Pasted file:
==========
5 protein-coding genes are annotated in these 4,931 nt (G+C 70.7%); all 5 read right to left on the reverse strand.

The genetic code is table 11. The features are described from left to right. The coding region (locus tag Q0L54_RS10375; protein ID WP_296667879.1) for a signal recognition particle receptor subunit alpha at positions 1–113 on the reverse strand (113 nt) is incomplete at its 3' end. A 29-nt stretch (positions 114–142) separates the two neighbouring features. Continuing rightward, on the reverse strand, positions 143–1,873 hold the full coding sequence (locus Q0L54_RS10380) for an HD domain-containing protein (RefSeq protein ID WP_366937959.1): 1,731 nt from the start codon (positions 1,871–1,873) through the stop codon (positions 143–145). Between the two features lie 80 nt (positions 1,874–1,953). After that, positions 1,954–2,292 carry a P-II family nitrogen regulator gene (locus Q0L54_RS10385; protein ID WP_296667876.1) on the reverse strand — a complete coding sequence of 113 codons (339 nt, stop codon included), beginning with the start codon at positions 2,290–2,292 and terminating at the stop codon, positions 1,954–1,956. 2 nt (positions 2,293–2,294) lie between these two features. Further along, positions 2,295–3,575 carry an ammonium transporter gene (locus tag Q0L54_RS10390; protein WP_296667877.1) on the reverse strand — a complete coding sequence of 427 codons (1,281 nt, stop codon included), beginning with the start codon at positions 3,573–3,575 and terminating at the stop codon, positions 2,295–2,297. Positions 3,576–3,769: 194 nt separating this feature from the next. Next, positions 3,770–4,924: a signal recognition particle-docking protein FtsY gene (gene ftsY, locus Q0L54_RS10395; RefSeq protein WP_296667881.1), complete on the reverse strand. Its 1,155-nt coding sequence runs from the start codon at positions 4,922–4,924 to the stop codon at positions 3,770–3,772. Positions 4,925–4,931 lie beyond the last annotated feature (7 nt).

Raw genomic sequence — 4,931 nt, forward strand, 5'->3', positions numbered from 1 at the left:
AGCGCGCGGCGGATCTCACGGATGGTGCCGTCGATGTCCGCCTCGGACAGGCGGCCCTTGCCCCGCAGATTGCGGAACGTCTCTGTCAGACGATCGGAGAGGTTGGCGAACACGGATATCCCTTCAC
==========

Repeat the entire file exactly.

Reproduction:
5 protein-coding genes are annotated in these 4,931 nt (G+C 70.7%); all 5 read right to left on the reverse strand.

The genetic code is table 11. The features are described from left to right. The coding region (locus tag Q0L54_RS10375; protein ID WP_296667879.1) for a signal recognition particle receptor subunit alpha at positions 1–113 on the reverse strand (113 nt) is incomplete at its 3' end. A 29-nt stretch (positions 114–142) separates the two neighbouring features. Continuing rightward, on the reverse strand, positions 143–1,873 hold the full coding sequence (locus Q0L54_RS10380) for an HD domain-containing protein (RefSeq protein ID WP_366937959.1): 1,731 nt from the start codon (positions 1,871–1,873) through the stop codon (positions 143–145). Between the two features lie 80 nt (positions 1,874–1,953). After that, positions 1,954–2,292 carry a P-II family nitrogen regulator gene (locus Q0L54_RS10385; protein ID WP_296667876.1) on the reverse strand — a complete coding sequence of 113 codons (339 nt, stop codon included), beginning with the start codon at positions 2,290–2,292 and terminating at the stop codon, positions 1,954–1,956. 2 nt (positions 2,293–2,294) lie between these two features. Further along, positions 2,295–3,575 carry an ammonium transporter gene (locus tag Q0L54_RS10390; protein WP_296667877.1) on the reverse strand — a complete coding sequence of 427 codons (1,281 nt, stop codon included), beginning with the start codon at positions 3,573–3,575 and terminating at the stop codon, positions 2,295–2,297. Positions 3,576–3,769: 194 nt separating this feature from the next. Next, positions 3,770–4,924: a signal recognition particle-docking protein FtsY gene (gene ftsY, locus Q0L54_RS10395; RefSeq protein WP_296667881.1), complete on the reverse strand. Its 1,155-nt coding sequence runs from the start codon at positions 4,922–4,924 to the stop codon at positions 3,770–3,772. Positions 4,925–4,931 lie beyond the last annotated feature (7 nt).

Raw genomic sequence — 4,931 nt, forward strand, 5'->3', positions numbered from 1 at the left:
AGCGCGCGGCGGATCTCACGGATGGTGCCGTCGATGTCCGCCTCGGACAGGCGGCCCTTGCCCCGCAGATTGCGGAACGTCTCTGTCAGACGATCGGAGAGGTTGGCGAACACGGATATCCCTTCAC